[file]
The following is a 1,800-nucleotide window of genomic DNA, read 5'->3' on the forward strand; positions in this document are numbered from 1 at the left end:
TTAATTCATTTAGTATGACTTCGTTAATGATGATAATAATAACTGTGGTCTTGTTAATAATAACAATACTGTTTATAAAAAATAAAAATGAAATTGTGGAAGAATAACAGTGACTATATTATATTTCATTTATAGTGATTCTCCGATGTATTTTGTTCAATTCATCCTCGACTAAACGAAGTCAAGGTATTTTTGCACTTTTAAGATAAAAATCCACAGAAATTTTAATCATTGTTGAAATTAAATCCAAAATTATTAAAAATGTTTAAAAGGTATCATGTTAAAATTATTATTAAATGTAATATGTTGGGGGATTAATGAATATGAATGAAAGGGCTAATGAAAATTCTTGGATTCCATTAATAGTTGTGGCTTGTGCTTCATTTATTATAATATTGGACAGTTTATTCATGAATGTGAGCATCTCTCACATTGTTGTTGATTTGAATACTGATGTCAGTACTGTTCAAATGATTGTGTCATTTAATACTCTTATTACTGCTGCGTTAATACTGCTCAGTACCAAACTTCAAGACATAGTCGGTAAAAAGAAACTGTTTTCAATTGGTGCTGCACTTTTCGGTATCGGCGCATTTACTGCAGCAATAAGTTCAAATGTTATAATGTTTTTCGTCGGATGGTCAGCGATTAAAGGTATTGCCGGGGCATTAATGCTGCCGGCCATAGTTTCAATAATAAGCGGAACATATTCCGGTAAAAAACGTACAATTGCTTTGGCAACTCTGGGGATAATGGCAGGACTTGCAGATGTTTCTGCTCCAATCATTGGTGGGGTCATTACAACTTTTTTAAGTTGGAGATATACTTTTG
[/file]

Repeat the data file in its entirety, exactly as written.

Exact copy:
The following is a 1,800-nucleotide window of genomic DNA, read 5'->3' on the forward strand; positions in this document are numbered from 1 at the left end:
TTAATTCATTTAGTATGACTTCGTTAATGATGATAATAATAACTGTGGTCTTGTTAATAATAACAATACTGTTTATAAAAAATAAAAATGAAATTGTGGAAGAATAACAGTGACTATATTATATTTCATTTATAGTGATTCTCCGATGTATTTTGTTCAATTCATCCTCGACTAAACGAAGTCAAGGTATTTTTGCACTTTTAAGATAAAAATCCACAGAAATTTTAATCATTGTTGAAATTAAATCCAAAATTATTAAAAATGTTTAAAAGGTATCATGTTAAAATTATTATTAAATGTAATATGTTGGGGGATTAATGAATATGAATGAAAGGGCTAATGAAAATTCTTGGATTCCATTAATAGTTGTGGCTTGTGCTTCATTTATTATAATATTGGACAGTTTATTCATGAATGTGAGCATCTCTCACATTGTTGTTGATTTGAATACTGATGTCAGTACTGTTCAAATGATTGTGTCATTTAATACTCTTATTACTGCTGCGTTAATACTGCTCAGTACCAAACTTCAAGACATAGTCGGTAAAAAGAAACTGTTTTCAATTGGTGCTGCACTTTTCGGTATCGGCGCATTTACTGCAGCAATAAGTTCAAATGTTATAATGTTTTTCGTCGGATGGTCAGCGATTAAAGGTATTGCCGGGGCATTAATGCTGCCGGCCATAGTTTCAATAATAAGCGGAACATATTCCGGTAAAAAACGTACAATTGCTTTGGCAACTCTGGGGATAATGGCAGGACTTGCAGATGTTTCTGCTCCAATCATTGGTGGGGTCATTACAACTTTTTTAAGTTGGAGATATACTTTTG